A Freedom Arms 454 revolver can usually kick the pants off of anything this side of a single-shot or a big-bucks Hammerli or whatever. Out of the box 1.5 inches at 100 yards with good ammo is common.

In a revolver, the sights never move in relation to the barrel. In a Single Action revolver, the cylinder doesn't shift at all on it's crane.

Neal Bloom
December 31, 2002, 12:15 AM
I have always been more accurate with a revolver than with a semi-auto. The only semi-auto that I own that comes close to the accuracy of my revolvers is the SIG P220. I am sure others could take my semi-autos and shoot them a hell of a lot better than me.

December 31, 2002, 08:11 AM
I believe with the M-10, being of the era of "the good smith triggers" do remember those dont you? :rolleyes:
and how they shoot compared to the mechanics of even a good s/auto in s/ simply easier to shoot accurately.........

The only thing you have to do to the smith once its cocked and aimed is send your trigger finger a telepathic message like this........."oooohhhhhhhmmmmmm" or breath heavily..does the same thing....

Thirties...good shooting my friend....thanks for the pic!

Shoot well, Eric

January 1, 2003, 02:09 AM
Thirties, it's all in the barrel. Any handgun with a fixed, non-moving barrel (e.g. a revolver or one of the few gas-operated semi-auto's) is inherently more accurate than one with a moving barrel, that is cammed down out of place for the ejection cycle and cammed back up into lock-up when the new round is inserted. Moving barrel = looser tolerances (by necessity) = lower accuracy. Of course, a finely-tuned semi-auto can produce almost miraculous accuracy, but this comes at the cost of much custom work and money spent! A Les Baer match-grade 1911 pistol will probably outshoot any or all mass-production revolvers... (No, the Freedom Arms is NOT a mass-production revolver! :D )

Jim March
January 1, 2003, 06:07 AM
You can get a basic model Freedom Arms that doesn't cost any more than a Les Baer, and the FA will outshoot it.

I don't give a damn about "classification", to me what matters is price/performance. And in terms of power level they can handle, and accuracy, the wheelguns dominate.

Example: for $650 - $700 I can get a Ruger SuperRedHawk in 454, that will generally shoot 4" to 6" groups at 100 yards. Show me a slidegun that can do that, at that kind of power level, at anything remotely close to the price. Ain't gonna happen.

Show me a slidegun that'll do 44Mag power levels at any price this side of a grand. Out of the question. With wheelguns, there's a bunch to choose from at $500 or less.

Hell, there's nothing in slideguns that equals the price/performance of a 6" barrel Ruger GP100, for $350 if you shop around. Load very hot ammo, and only the 10mm can keep up but look at both your gun and ammo costs at that point, and you're at $600+ for the gun alone, and you'll be lucky to stay even in accuracy. And then you've got to feed it nothing but 10mm, while the GP is happily plinking with 38Spl reloads at $8 a box.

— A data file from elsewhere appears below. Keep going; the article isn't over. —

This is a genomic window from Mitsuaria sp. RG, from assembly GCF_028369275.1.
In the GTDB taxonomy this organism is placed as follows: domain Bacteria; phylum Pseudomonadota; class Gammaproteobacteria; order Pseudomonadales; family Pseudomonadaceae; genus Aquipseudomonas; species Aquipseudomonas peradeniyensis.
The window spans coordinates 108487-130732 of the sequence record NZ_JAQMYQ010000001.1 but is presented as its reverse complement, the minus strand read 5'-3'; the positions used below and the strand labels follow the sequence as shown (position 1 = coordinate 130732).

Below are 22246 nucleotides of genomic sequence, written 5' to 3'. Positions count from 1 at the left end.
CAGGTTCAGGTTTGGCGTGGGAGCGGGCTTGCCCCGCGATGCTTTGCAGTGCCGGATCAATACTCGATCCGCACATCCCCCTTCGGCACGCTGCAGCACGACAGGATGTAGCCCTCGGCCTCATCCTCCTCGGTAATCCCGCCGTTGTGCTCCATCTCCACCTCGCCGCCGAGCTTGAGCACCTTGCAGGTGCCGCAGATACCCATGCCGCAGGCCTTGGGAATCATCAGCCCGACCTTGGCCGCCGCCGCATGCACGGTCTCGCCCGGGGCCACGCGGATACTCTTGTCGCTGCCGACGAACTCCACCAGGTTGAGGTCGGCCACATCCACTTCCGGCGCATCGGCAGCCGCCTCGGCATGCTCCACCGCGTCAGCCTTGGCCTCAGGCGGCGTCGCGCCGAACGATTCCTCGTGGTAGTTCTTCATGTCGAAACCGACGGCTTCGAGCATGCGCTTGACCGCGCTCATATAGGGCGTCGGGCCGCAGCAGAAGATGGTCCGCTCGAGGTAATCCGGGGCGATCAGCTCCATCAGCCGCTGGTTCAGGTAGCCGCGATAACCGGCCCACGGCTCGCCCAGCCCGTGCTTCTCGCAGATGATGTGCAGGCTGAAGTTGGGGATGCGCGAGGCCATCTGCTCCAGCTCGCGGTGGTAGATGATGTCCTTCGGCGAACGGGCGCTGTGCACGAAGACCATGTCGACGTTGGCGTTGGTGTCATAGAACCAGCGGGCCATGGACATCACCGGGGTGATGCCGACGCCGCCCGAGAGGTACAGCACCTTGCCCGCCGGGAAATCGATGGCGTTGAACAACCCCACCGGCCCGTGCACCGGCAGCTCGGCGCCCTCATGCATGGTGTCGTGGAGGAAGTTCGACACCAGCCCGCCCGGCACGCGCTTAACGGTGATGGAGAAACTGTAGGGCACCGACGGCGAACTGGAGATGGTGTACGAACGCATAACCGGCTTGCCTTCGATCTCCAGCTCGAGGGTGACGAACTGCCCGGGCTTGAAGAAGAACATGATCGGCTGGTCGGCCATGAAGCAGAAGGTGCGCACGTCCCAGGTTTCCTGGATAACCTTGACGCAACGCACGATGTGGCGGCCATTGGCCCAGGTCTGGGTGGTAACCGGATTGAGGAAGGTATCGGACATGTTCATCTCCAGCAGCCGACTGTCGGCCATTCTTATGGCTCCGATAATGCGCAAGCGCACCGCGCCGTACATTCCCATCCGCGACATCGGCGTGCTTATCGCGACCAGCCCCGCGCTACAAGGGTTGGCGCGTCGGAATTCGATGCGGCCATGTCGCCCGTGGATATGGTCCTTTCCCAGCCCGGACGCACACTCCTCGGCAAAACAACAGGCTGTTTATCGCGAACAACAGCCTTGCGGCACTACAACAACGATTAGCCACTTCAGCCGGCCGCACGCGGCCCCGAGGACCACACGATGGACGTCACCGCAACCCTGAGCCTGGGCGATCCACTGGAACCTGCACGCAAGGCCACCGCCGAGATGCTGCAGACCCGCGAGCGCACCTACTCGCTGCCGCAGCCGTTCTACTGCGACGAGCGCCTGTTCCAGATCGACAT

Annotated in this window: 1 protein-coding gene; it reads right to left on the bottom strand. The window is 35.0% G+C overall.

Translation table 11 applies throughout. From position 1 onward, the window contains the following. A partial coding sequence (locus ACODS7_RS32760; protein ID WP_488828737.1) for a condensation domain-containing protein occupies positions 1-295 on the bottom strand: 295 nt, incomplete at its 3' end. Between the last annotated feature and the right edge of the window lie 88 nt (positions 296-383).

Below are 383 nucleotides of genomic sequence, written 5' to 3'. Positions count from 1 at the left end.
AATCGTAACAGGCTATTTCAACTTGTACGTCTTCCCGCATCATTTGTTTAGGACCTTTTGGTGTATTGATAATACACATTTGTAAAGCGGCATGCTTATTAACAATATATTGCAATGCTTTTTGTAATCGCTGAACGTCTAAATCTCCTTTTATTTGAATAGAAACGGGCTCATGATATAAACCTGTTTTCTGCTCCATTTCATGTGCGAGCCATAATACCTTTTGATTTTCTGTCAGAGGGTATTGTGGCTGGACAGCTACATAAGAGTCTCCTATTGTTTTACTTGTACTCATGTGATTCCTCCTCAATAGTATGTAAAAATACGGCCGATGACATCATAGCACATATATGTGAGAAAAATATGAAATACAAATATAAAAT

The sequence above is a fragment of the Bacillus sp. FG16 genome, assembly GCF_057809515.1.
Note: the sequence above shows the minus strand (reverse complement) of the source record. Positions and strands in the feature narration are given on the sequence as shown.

I could go on and on and on.

January 1, 2003, 08:43 AM
Out of the box the KGP-141 was probably the most accurate hand gun I had. Now that I have a KKM barrel in my G21, it is the most accurate handgun in my safe. It's almost amazing.

January 1, 2003, 08:16 PM
I've seen some guys who regularly shoot one hole groups at twice my best regular distance. So I know it can be done, and I figure I need to learn some things. I really appreciate it when one of them helps me.

That said, as a rule, I am usually more accurate with revolvers. The exception that clearly stands out is the Coonan 5" pistol.

For the money, it is hard to beat a powerful revolver.

January 1, 2003, 08:54 PM
I've always thought my revolvers were more accurate than my autos. This has always been the case with my 6" and 7 1/2" revolvers and with my .357s/.38s of any barrel length. But I found out that my Kimber 1911A1 out-shoots the 4" Model 625 I had. Ended up selling the 625.

January 1, 2003, 10:20 PM
For most people, no.

That's why LEAs swictched to semi auto's.

Easier training
better accuracy for most
Higher capacity

But I do love my SW 625, 610 and Redhawks.

January 2, 2003, 01:13 AM
I remember reading an article on how revolvers tend to be a little more accurate generally speaking since there is less of a mechanism when it fires compared to a semi-auto. Does seem to make sense, and personally I tend to be a tad bit more accuate with a revolver, but it really comes down to the shooter.

January 2, 2003, 12:17 PM
"Dirty Harry" answerwed this one.:D